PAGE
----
13. "You ask yourself: where are your dreams now? And you shake your head and say how swiftly the years fly by! And you ask yourself again: what have you done with your best years, then? Where have you buried the best days of your life? Have you lived or not? Look, you tell yourself, look how cold the world is becoming. The years will pass and after them will come grim loneliness, and old age, quaking on its stick, and after them misery and despair. Your fantasy world will grow pale, your dreams will fade and die, falling away like the yellow leaves from the trees… Ah, Nastenka! Will it not be miserable to be left alone, utterly alone, and have nothing even to regret — nothing, not a single thing… because everything I have lost was nothing, stupid, a round zero, all dreaming and no more!"
Author: Fyodor Dostoyevsky
14. "We'd never seen anything as green as these rice paddies. It was not just the paddies themselves: the surrounding vegetation - foliage so dense the trees lost track of whose leaves were whose - was a rainbow coalition of one colour: green. There was an infinity of greens, rendered all the greener by splashes of red hibiscus and the herons floating past, so white and big it seemed as if sheets hung out to dry had suddenly taken wing. All other colours - even purple and black - were shades of green. Light and shade were degrees of green. Greenness, here, was less a colour than a colonising impulse. Everything was either already green - like a snake, bright as a blade of grass, sidling across the footpath - or in the process of becoming so. Statues of the Buddha were mossy, furred with green."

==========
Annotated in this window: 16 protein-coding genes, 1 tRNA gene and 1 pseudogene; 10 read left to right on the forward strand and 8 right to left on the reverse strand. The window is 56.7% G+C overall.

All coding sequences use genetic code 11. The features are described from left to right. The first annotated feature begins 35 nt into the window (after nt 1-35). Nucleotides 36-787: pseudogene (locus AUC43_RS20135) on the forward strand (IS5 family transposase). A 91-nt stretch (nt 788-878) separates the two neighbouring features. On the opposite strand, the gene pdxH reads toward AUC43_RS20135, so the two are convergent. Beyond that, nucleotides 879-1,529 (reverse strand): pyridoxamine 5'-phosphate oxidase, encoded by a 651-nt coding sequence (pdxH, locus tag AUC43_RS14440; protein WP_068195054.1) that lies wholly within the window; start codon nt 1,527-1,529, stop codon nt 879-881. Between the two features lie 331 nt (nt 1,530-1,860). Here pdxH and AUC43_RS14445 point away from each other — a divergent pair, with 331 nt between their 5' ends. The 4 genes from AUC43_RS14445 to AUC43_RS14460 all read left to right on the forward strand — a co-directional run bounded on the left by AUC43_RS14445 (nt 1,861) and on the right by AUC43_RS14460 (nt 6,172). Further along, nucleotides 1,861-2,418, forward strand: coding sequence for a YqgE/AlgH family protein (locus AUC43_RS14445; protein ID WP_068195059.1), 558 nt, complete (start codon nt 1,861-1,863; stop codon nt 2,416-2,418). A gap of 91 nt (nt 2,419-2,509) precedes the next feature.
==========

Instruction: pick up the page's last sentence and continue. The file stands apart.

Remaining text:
Author: Geoff Dyer
15. "The tears, when they come to some men, are worse than beatings. They're wounded worse by sobbing, men like that, than they are by boots and batons. Tears begin in the heart, but some of us deny the heart so often, and for so long, that when it speaks we hear not one but a hundred sorrows in the heartbreak. We know that crying is a good and natural thing. We know that crying isn't a weakness, but a kind of strength. Still, the weeping rips us root by tangled root from the earth, and we crash like fallen trees when we cry."
Author: Gregory David Roberts
16. "The queen gazes into the garden. There, near the trees, is a fountain; it is white in the darkness and tall, tall as a ghost. The queen hears, through the talk and the music, the soft splashing of its waters. She looks and thinks. You, Sirs, you are all noble, clever, rich, you throng round me, every one of my words is precious to you, you are all ready to die at my feet, you are my slaves.. But there, by the fountain, by the plashing water, he whose slave I am awaits me. He wears neither gorgeous raiment nor precious stones, no one knows him, but he await me, sure that I come – and I shall come –and there is no power in the world that can stop me when I want to go to him, to be with him, to lose myself with him there in the darkness of the garden, with the rustling of the trees and the murmur of the fountain …' Zinaida was silent."